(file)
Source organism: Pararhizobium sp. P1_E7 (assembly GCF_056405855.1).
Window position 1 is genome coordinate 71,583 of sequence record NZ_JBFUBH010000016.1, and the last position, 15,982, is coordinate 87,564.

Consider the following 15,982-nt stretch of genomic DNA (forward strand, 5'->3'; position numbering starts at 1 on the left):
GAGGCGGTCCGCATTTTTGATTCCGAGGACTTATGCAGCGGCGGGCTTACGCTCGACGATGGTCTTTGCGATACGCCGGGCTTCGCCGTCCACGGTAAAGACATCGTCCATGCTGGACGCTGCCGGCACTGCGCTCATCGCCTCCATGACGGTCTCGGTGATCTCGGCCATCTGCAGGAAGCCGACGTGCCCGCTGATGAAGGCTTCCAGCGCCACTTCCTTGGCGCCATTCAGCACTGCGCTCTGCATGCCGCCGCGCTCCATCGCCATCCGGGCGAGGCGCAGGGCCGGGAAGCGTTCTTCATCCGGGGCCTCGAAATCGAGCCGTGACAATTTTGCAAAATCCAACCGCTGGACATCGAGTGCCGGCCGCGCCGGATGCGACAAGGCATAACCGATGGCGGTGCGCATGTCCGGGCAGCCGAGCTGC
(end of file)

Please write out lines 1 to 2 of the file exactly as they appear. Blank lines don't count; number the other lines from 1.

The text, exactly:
Source organism: Pararhizobium sp. P1_E7 (assembly GCF_056405855.1).
Window position 1 is genome coordinate 71,583 of sequence record NZ_JBFUBH010000016.1, and the last position, 15,982, is coordinate 87,564.